This article is part of the Journal of Raman Spectroscopy special issue entitled “Raman spectroscopy in art and archaeology” edited by Juan Manuel Madariaga and Danilo Bersani.
Raman spectroscopy in gemmology as seen from a ‘jeweller's’ point of view†
Version of Record online: 16 JUL 2012
Copyright © 2012 John Wiley & Sons, Ltd.
Journal of Raman Spectroscopy
Special Issue: Raman spectroscopy in art and archaeology
Volume 43, Issue 11, pages 1828–1832, November 2012
How to Cite
Giarola, M., Mariotto, G., Barberio, M. and Ajò, D. (2012), Raman spectroscopy in gemmology as seen from a ‘jeweller's’ point of view. J. Raman Spectrosc., 43: 1828–1832. doi: 10.1002/jrs.4129
- Issue online: 21 NOV 2012
- Version of Record online: 16 JUL 2012
- Manuscript Accepted: 14 MAY 2012
- Manuscript Revised: 17 APR 2012
- Manuscript Received: 23 DEC 2011
- confocal Raman micro-spectroscopy;
- jeweller's point of view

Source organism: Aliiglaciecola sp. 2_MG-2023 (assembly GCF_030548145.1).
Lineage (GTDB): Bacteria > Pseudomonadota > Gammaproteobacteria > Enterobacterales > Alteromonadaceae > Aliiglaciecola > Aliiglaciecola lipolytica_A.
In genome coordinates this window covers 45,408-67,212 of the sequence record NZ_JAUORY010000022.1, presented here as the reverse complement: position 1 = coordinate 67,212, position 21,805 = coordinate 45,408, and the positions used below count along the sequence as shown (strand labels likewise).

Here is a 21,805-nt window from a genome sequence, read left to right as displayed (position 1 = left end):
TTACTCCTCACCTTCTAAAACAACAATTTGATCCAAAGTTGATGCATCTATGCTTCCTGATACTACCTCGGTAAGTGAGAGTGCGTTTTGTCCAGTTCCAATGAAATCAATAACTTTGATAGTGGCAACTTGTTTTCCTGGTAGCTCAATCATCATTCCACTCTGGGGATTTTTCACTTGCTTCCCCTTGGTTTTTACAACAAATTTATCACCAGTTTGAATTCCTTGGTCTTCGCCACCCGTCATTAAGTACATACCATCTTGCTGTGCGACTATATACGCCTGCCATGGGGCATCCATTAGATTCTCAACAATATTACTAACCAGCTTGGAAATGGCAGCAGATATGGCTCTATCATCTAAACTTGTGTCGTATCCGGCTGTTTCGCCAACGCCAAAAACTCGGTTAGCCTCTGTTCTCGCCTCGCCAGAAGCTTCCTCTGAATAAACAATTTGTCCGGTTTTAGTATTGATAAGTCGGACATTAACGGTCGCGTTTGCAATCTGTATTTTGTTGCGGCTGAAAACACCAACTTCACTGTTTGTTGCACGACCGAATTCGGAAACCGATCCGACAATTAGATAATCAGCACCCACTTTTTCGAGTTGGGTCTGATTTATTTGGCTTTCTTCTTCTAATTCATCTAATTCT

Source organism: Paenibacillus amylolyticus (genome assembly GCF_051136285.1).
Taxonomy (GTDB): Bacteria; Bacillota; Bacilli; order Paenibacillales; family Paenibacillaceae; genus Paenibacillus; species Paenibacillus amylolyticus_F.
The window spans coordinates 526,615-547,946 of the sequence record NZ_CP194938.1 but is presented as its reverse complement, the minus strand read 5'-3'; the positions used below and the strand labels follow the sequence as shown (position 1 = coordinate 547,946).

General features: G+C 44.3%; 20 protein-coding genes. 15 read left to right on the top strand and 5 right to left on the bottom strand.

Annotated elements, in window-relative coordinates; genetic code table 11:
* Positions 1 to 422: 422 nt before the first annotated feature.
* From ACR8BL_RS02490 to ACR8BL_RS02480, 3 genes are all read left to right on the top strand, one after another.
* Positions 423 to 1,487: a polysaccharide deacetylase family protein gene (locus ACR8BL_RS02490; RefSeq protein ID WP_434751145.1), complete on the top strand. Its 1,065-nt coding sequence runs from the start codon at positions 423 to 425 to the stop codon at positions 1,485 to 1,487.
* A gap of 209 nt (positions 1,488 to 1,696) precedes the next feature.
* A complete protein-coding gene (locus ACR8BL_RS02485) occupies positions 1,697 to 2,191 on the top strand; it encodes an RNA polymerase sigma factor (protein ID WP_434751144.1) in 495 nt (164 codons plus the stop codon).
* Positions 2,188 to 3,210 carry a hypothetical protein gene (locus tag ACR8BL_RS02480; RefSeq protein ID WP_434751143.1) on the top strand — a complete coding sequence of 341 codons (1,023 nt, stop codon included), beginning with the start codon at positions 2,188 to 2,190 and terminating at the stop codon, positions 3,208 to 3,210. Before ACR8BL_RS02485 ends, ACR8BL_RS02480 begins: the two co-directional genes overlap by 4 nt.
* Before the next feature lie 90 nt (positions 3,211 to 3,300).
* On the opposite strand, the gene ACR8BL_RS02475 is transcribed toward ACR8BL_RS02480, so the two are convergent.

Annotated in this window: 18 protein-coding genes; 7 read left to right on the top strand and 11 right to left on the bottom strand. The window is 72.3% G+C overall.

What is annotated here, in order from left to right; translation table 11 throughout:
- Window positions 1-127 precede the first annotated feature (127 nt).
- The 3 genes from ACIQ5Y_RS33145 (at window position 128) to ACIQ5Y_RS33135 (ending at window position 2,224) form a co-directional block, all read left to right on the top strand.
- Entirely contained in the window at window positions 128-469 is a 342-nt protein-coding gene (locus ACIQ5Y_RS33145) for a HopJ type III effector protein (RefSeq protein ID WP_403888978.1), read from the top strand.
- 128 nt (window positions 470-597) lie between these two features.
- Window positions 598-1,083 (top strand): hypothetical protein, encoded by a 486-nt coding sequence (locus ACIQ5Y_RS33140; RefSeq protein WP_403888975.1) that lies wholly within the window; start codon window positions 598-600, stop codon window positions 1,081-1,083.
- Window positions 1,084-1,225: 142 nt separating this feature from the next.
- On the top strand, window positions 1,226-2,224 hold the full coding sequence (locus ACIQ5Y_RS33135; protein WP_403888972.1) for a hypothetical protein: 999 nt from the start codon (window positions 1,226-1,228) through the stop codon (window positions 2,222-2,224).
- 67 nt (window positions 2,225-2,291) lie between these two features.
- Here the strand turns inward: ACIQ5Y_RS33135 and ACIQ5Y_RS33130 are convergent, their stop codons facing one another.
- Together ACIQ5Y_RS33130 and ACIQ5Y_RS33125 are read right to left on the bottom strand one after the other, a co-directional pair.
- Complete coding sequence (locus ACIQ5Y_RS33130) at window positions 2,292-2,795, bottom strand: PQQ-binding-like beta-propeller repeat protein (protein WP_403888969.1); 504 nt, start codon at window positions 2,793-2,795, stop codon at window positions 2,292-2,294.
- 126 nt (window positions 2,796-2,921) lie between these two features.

Some gemstones (diamonds, coloured stones or assembled gems) found in the jewellery commerce, when observed by an optical microscopy or even at naked eye, exhibit unusual characteristics, such as inclusions incorporated at different depths. The investigation by confocal Raman micro-spectroscopy allowed identification of a blue sapphire and of nanocrystalline anatase in the same surface region of a cut and polished diamond. Moreover, hematite (α-Fe2O3) inclusions of rectangular shape, embedded at different depths, ranging from a few microns to some tens of microns beneath the gemstone surface, were identified in the coloured stones. Finally, a detailed study of an assembled gem evidenced spectral features that can be put in relation with its fabrication process. Copyright © 2012 John Wiley & Sons, Ltd.